A true connoisseur of the chicken tender knows that there are three immutable rules.
The first is the rule of physical integrity. A tender has a proper shape: flattish, oblong, and gradually tapering from a wide front to a narrow end. Unlike nuggets, which are largely made from processed, re-formed scraps, the chicken tender takes its name from an actual piece of the chicken: the pectoralis minor, a muscle located under the breast, against the sternum. The tenderloin. It’s rare nowadays to get actual tenders when you order them (hence the rise of “fingers” and “strips,” terms of art that veil all manner of creative butchery), but integrity demands that a wedge of breast put at least some effort into mimicking the actual part of the chicken it is trying to be.
The second rule of chicken tenders is that, contra any advice your mother may have given you, what’s on the outside matters infinitely more than anything on the inside. A chicken tender lives or dies by its exterior: batters, breadings, the disappointing faux-sophistication of panko. The subtlety or intensity of its spice and salt. The crispness of the exterior is what creates the tenderness of the interior, its structural cohesion when submerged in hot oil helps the chicken inside stay juicy and good. But it can’t adhere only to itself: a good chicken tender’s breading stays connected to the chicken inside once you take a bite, not slipping off like a silk stocking or the bullshit batter on an onion ring.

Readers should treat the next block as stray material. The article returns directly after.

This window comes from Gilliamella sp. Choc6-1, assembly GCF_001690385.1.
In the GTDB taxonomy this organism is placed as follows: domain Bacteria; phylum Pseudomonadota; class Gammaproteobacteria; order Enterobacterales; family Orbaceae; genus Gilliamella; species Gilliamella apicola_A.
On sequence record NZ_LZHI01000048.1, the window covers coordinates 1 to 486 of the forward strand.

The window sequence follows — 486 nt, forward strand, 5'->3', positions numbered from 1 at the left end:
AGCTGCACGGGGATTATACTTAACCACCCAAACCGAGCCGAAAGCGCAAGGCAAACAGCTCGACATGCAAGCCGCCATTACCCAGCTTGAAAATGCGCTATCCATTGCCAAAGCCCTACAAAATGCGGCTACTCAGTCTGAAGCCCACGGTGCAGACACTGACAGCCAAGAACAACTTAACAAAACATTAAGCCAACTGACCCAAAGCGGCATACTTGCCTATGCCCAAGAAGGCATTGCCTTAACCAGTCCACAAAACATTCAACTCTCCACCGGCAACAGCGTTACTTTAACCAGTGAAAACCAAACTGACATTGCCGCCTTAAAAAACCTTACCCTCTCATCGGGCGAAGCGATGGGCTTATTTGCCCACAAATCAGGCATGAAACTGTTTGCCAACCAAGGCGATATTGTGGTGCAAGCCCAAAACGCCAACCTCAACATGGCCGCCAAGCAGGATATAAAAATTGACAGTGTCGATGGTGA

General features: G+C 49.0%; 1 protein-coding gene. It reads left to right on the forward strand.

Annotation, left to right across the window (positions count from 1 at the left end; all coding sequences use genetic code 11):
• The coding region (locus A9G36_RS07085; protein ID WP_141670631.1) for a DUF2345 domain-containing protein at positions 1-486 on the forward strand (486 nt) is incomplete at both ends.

The third rule of chicken tenders is that sauce is a last resort. You shouldn’t have to dip your chicken tenders in anything. If you want a vehicle for ranch dressing, order the crudités.
—Helen Rosner writing in Guernica about her deep love for chicken tenders.